Shifting global geopolitics and Europe’s preparedness for managing risks, mitigation actions and fostering peace

Nikola Benin

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Topic identifier: ENG-GLOBALLY-02-2017
Publication date: 14 October 2015

Types of action: RIA Research and Innovation action
DeadlineModel:
Planned opening date:
single-stage
04 October 2016
Deadline: 02 February 2017 17:00:00

Time Zone : (Brussels time)

Horizon 2020H2020 website

Pillar: Societal Challenges
Work Programme Year: H2020-2016-2017
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Topic Description

Specific Challenge:Europe’s strategic and geopolitical environment is evolving rapidly, will always be an area of change, and in a manner that increasingly raises concerns. In recent years, violent conflicts have agitated the planet, many of them located in Europe’s immediate neighbouring regions. These developments take place at a time when global geopolitics is undergoing long-term transformations challenging the traditional predominance of the West, while policies of economic austerity oblige EU Member States to manage scarce resources more effectively. These trends seriously challenge the Union’s capacity for guaranteeing its citizens’ security – one of its principal raisons d’être – while also jeopardizing its aspiration of promoting European values and interests abroad. In order to evaluate and promote its preparedness for playing its role as an effective security provider, to prevent escalation, to manage and understand risks and mitigation strategies for peace beyond its borders, the EU needs to understand the implications of recent global developments and assess them against its own capacities and willingness to make synergetic use of them.

Scope:The research to address this challenge should focus on one or two dimensions that have to be comprehensively addressed. The research may also cover other issues relevant for addressing the specific challenge.

1) Recent global geopolitical developments and their implications for the European Union

Research under this dimension should adopt a comprehensive understanding of security and explore uncertainty. Based on this, it should identify and investigate long-standing and novel – global and regional – external risks facing the EU and its Member States, in connection with ongoing initiatives and programmes for risk identification and early warning. Crises in its neighbourhood (in particular East Europe and the southern Mediterranean), such as the rise of radical Islamic groups exemplified by the expansion of the “Islamic State” in Syria and Iraq, but also conflicts and risks in other regions of the world such as in South Asia (e.g. Afghanistan) and Sub-Saharan Africa (e.g. Mali) should be examined. Research should identify the most pressing risks and areas of uncertainty and unravel the causes, expressions and security-relevant consequences of such instable contexts.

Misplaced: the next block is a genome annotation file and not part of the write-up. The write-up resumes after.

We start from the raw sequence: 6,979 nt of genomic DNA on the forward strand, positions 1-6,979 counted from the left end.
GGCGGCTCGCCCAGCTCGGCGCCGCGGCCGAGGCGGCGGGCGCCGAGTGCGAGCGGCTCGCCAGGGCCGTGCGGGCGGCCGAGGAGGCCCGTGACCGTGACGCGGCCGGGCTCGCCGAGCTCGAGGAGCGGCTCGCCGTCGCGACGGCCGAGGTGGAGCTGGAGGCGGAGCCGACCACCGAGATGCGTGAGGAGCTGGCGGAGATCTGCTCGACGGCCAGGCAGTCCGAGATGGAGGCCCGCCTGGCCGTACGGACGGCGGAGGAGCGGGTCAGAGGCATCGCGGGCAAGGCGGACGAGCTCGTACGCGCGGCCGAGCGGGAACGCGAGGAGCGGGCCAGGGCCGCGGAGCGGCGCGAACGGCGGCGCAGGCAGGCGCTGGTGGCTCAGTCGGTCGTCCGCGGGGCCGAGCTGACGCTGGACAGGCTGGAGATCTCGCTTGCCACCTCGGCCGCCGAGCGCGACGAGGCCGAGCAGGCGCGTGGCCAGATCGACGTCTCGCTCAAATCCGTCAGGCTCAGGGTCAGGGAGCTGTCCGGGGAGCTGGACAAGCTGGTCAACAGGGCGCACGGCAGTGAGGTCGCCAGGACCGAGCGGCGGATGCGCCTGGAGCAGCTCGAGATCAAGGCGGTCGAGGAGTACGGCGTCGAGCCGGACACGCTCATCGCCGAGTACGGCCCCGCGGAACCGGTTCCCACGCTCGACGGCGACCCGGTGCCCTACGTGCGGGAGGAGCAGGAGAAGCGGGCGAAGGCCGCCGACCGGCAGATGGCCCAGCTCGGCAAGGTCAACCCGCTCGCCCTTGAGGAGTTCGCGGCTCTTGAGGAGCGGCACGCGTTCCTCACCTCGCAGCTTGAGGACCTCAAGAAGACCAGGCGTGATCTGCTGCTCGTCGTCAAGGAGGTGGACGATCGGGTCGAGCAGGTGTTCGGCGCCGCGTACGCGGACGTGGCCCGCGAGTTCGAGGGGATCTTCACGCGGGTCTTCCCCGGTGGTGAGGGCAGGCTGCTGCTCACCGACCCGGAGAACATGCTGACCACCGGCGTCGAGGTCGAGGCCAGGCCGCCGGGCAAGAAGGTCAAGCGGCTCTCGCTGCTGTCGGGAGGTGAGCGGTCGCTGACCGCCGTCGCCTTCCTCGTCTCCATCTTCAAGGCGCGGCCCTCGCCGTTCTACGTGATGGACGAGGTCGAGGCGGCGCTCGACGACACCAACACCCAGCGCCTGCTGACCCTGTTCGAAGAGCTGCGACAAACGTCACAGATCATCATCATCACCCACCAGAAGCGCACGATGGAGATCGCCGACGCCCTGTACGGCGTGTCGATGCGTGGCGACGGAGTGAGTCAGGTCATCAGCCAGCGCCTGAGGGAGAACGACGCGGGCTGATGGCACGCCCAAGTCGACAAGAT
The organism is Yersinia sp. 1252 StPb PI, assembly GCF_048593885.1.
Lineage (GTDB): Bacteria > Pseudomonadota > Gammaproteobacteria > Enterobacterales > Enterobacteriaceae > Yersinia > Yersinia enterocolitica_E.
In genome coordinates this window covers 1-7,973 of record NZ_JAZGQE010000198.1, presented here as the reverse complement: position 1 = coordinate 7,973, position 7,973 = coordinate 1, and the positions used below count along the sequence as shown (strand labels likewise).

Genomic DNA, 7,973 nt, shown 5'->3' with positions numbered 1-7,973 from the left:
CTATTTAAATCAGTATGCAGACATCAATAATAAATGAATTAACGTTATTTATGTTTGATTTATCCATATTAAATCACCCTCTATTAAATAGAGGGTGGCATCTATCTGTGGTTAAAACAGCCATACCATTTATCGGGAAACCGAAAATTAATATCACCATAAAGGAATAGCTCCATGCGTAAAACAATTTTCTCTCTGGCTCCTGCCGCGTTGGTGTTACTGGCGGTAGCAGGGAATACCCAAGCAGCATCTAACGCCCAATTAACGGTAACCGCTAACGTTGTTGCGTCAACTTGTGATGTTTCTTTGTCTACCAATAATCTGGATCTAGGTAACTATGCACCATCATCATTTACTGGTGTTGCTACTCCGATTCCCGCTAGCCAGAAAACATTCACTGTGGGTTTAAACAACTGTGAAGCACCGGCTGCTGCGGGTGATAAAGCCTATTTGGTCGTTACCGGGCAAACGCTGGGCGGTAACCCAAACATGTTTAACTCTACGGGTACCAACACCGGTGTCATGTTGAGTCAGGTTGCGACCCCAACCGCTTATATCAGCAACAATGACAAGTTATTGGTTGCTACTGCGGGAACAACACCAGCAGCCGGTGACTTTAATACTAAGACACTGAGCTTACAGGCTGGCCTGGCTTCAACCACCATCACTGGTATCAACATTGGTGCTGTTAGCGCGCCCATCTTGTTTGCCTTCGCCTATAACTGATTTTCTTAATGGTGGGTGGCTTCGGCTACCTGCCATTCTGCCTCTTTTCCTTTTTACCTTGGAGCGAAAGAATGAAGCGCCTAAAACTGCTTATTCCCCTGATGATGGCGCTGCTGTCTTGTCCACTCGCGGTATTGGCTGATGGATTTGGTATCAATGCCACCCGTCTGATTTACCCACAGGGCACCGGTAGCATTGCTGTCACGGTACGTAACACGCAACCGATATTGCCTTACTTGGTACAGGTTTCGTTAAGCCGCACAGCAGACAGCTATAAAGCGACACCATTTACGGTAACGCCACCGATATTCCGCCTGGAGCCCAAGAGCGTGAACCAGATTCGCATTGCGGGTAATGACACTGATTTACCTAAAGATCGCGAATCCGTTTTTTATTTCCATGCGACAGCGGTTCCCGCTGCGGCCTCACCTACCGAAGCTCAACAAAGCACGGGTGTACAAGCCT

It should examine possible inter-linkages between various geographically limited conflict situations as well as their embeddedness into regional and overarching global geopolitical developments. This necessitates a sound understanding of the political, socioeconomic, cultural and military contexts in which patterns of insecurity and uncertainty emerge, also from a historical and philosophical perspective. An inventory of contemporary risks should form the basis for identifying their implications for Europe and its security needs. Research should examine how potential risks, mitigation strategies and opportunities are perceived, and how they can, do and even should become part of novel approaches and policies in the EU, its Member States and its partners in geostrategic matters. It should investigate how the EU, its Member States and other relevant partners can act to better anticipate, prevent and respond to the identified risks, mitigation strategies and opportunities, and develop scenarios on possible EU activities using a range of policy actions and instruments, including diplomatic, economic, civilian and, if needed, military means.

2) European Union’s preparedness for managing risks and opportunities, fostering peace in a crisis-ridden context